People, at the Suit of Attorney General v Matthew Bruton

JurisdictionIreland
CourtCourt of Criminal Appeal
Judgment Date01 January 1942
(C.C.A.),
The People, at the Suit of the Attorney-General
and
Matthew Bruton

Information necessary to public safety - Refusal to give information - Opinion of officer requesting such information -Necessity of direct evidence - Miscarriage of justice - Emergency Powers Act, 1939 (No. 28 of 1939), ss. 2, 5, 6 - Emergency Powers Order, 1939 (S. R. O. No. 224 of 1939), Art.78 - Courts of Justice Act, 1928 (No. 15 of1928), s. 5.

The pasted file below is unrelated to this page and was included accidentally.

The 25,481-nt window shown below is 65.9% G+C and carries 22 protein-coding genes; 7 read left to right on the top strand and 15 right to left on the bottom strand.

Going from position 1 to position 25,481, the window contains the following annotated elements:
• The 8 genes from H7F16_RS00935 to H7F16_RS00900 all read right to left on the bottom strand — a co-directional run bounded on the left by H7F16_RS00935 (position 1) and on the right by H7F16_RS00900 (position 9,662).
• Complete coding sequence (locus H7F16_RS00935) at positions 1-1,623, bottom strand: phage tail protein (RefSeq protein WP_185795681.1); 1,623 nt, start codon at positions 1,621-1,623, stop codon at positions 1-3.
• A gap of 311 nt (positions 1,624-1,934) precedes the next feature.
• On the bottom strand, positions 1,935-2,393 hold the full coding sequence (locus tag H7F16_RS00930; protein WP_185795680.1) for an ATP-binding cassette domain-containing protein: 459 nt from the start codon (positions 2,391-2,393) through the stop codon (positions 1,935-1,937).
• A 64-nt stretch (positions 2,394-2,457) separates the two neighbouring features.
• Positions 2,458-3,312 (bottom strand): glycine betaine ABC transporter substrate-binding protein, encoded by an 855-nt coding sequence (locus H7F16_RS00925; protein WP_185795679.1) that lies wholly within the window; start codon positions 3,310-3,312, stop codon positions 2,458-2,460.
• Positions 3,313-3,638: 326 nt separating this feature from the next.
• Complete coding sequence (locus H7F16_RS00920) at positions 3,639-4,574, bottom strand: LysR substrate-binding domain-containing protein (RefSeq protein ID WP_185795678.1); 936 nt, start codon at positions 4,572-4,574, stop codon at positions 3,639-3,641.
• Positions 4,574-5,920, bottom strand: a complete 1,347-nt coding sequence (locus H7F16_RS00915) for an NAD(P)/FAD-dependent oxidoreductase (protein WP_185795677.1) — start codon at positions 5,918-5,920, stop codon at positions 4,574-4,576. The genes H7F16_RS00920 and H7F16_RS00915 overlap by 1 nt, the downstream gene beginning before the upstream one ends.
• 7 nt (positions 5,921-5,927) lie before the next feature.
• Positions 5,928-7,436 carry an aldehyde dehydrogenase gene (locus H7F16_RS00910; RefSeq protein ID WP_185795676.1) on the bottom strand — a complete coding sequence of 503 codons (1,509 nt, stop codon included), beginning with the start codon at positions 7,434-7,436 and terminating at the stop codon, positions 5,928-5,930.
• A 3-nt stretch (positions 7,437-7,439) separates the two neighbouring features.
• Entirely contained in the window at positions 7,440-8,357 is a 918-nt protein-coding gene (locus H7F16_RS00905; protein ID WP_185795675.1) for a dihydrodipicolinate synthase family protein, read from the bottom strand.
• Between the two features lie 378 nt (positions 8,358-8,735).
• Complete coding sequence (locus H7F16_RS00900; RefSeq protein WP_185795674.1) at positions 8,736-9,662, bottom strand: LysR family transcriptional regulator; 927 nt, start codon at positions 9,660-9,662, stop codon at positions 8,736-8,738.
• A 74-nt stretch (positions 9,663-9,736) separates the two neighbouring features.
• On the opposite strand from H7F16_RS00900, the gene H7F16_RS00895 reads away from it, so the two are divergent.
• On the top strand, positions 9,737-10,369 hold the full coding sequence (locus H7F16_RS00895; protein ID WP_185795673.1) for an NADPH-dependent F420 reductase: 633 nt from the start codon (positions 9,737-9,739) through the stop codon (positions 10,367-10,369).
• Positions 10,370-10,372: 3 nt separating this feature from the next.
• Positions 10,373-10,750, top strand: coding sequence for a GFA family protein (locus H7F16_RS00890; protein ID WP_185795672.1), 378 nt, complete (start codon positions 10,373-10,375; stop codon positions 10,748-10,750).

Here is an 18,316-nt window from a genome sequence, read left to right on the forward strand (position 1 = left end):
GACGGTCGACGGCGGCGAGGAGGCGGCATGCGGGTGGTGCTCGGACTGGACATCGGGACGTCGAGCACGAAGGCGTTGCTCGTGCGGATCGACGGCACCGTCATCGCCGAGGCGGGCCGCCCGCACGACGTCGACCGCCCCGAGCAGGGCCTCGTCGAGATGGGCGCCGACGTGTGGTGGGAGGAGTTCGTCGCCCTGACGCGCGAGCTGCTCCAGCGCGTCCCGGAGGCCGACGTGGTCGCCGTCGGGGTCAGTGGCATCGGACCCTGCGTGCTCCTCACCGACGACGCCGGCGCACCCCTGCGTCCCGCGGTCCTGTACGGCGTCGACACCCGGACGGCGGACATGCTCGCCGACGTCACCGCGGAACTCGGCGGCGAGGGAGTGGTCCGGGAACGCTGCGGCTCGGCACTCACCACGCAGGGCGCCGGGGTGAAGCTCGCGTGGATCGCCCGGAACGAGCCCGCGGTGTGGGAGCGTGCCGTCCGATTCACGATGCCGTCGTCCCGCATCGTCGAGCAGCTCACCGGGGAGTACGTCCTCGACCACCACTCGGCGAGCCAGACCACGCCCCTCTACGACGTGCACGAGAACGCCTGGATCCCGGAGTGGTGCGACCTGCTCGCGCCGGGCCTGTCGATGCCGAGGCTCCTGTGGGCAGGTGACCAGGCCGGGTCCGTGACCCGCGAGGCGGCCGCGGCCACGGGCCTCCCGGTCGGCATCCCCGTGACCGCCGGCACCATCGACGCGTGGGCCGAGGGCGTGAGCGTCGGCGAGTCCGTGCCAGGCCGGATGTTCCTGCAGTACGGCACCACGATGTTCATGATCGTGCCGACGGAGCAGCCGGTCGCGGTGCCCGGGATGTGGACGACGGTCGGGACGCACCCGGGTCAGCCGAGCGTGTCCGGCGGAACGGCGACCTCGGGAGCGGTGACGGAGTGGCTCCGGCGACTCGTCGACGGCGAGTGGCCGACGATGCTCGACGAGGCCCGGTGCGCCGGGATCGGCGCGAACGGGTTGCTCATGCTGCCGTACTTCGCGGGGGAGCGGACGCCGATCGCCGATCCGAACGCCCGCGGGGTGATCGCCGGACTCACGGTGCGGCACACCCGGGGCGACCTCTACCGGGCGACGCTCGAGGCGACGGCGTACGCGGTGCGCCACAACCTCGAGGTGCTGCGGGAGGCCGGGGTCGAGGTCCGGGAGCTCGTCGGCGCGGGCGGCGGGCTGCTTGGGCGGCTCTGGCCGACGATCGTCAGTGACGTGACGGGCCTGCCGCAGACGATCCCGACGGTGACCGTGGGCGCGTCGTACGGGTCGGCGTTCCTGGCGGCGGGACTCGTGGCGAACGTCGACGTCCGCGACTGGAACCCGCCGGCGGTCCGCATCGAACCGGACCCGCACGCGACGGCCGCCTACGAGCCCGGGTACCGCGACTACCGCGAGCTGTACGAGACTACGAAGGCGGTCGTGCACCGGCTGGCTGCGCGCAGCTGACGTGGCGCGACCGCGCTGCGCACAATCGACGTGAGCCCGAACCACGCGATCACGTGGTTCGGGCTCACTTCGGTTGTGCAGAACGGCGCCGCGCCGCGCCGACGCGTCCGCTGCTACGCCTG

1. Art. 78 of Emergency Powers Order, 1939, is as follows:—"(1) Without prejudice to any special provision contained in this Order, any person shall, on being requested by or on behalf of a Minister so to do, furnish or produce to such authority or person as may be specified in the request any such information or article in his possession as may be so specified, being information or an article which the authority or person making the request considers it necessary or expedient in the interests of public safety or the preservation of the State to obtain or examine. (2) Any person to whom a request is made under this Article to furnish any information shall furnish that information within such time and in such form as may be specified in the request." B. having made a statement was requested by W. to furnish more information. W. also showed B.an authorisation from the Minister for Supplies, in the form prescribed by the Article, authorising him (W.) to request any information concerning the source from which he (B.) got the petrol coupons sold by him, which information W.considered it expedient in the interests of public safety to obtain. At the trial of B. for refusal to give...

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